We all need someone to lean on; and no, I am not (just) talking about the billboard hit from the 00’s with those catchy beats and killer moves. It's also a basic human need that we all share - how about we all share a high-five for relatability?
According to our very own Malsow, our need to be loved and feel a sense of belonging is primarily our need to have intimacy, friendship, family and a deep sense of connection in our lives. I am always fascinated with human connection because even though we all have this one common need, the way in which we experience it is extremely personal for each and every one of us.
The social world can be broken down in two ways - the sociological construct - this involves social groups and norms that you can fit/feel included in, and then there is the psychological way - social support - which involves companionship and the emotional support we get from people. Both are extremely important, however social support seems to have more emotional and psychological benefits.
Where I find the distinction is this: with social support, we can feel connected and a sense of belonging with people despite them not being part of a social group. This helps us feel more emotionally supported. Through social integration, it helps bring a sense of being part of a community or social group. This will help us feel more secure even if our emotional needs are not fully met.
These two social worlds need to be balanced for healthy mental well-being. However, we cannot always choose the environment that we are in. For example, living in a highly conservative society and identifying with a non-normative sexuality. This is where social support trumps social integration. For example, if you have peers who are not as conservative as society or who are even like minded. The benefits of having social support has proven (through research, obviously) to be extremely beneficial. For example: deep friendships, pets, support groups, etc.
Why am I bringing this all up?
In the past couple of years, the idea of loneliness has been very intense. When the pandemic started, work from home gave us all a sense of relief since travel was eliminated and we had more time to do other activities. There were group systems to watch Netflix together or even play games and *cue dramatic entrance* Zoom meetings became a thing. We found new ways to connect to people. But even with that online connection, there was still a gap in socialisation because actual face time became redundant.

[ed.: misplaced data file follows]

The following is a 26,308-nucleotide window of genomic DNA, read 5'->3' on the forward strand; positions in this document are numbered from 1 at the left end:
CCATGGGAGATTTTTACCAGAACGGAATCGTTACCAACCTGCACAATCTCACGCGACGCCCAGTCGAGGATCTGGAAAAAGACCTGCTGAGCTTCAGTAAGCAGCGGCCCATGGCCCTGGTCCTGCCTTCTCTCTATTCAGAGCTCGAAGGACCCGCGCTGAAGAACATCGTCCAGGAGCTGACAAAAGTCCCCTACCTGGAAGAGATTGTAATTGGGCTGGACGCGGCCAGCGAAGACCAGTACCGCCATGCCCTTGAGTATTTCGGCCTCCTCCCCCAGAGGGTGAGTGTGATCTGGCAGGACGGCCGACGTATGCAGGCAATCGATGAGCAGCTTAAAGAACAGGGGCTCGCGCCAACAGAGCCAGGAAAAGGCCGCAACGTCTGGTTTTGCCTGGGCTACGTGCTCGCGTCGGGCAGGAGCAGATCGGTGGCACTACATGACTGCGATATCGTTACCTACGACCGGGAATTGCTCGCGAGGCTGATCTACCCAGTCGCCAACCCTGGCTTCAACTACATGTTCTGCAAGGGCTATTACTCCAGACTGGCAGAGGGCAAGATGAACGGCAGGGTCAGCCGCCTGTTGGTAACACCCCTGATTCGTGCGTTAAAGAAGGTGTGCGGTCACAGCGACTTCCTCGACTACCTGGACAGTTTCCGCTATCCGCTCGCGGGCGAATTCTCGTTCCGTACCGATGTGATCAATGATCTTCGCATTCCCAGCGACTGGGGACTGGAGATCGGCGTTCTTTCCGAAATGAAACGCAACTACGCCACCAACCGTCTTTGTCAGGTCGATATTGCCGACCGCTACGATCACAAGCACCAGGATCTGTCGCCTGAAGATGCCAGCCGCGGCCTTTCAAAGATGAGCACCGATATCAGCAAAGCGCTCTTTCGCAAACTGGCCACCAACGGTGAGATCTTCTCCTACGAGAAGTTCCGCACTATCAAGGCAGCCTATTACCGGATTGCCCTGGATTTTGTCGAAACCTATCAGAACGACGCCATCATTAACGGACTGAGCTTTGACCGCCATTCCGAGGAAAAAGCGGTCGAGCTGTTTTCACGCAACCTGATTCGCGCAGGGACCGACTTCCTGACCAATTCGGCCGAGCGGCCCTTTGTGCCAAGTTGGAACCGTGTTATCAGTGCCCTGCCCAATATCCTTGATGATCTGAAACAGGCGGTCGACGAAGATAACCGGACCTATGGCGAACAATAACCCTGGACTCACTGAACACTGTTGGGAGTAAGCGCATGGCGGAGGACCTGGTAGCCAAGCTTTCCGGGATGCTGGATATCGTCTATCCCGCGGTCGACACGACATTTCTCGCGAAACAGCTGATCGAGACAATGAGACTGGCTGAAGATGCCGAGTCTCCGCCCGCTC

The more we connected online - the less we needed to physically connect with each other. Our way of connection and communication changed - it wasn't all that bad, but when things opened up, I almost forgot how to connect with others in a physical space. Things became more stimulating, interactions seemed to have pressure to make up for lost time, and overall, I had to relearn how to make new connections with the same people.
It was a lot of take in.
Loneliness is a silent debilitator. It leaves us feeling isolated and empty and almost in a bubble. I work in a hybrid system for work (as well as my work entails less team and more solo work). For two weeks, there were gaps in the socialising or interaction with people beyond clients. And I started to realise how isolated I started to feel. The nostalgic feeling of mid-pandemic crept in. An all too familiar feeling of not seeing people - and if I do - no interaction per se. It was quite unsettling.
The importance of social support and connection is extremely important. I find it grounding. It is easy to get swept up in the day to day where our focus is on bigger needs and forget that we also have basic needs that are just or even more important.
Sometimes, calling a friend can make more of a difference than you think or even being part of a support group.
Meet The Author
Malvika has completed her Masters in Clinical Psychology and is also an Animal Assisted Therapist and Arts Based Therapist. Before joining The Thought Co., Malvika has worked in various schools and organisations. She has worked with a diverse range of people with a wide age range from 7 years to 90 years. She has also dealt with a wide range of mental health concern like special needs, disabilities, anxiety, depression, etc. Her work mainly focuses on Emotional and Social needs. She incorporates Person Centred Approach, REBT and CBT in her therapy sessions. She believes that there should be a balance between conventional and non conventional psychology techniques. Apart from therapy sessions and counselling, she is also actively involved in developing workshops and awareness-building seminars.